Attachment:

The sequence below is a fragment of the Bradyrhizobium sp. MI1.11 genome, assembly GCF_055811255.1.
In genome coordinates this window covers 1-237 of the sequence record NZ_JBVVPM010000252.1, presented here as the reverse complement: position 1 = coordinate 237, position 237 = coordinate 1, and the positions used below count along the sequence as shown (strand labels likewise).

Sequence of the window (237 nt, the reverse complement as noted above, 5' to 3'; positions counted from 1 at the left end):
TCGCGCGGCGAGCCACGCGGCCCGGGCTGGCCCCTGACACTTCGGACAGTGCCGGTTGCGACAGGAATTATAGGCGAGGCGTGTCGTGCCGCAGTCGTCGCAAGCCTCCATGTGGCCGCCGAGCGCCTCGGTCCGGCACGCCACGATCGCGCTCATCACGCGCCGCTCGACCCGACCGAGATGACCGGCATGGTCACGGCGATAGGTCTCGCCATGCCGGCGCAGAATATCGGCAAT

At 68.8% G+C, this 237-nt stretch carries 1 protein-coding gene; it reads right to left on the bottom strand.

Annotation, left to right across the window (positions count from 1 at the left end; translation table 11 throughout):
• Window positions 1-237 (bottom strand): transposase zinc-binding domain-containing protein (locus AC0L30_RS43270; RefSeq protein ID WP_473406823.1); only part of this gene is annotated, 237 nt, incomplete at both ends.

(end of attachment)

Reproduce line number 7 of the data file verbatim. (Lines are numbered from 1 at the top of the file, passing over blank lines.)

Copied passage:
• Window positions 1-237 (bottom strand): transposase zinc-binding domain-containing protein (locus AC0L30_RS43270; RefSeq protein ID WP_473406823.1); only part of this gene is annotated, 237 nt, incomplete at both ends.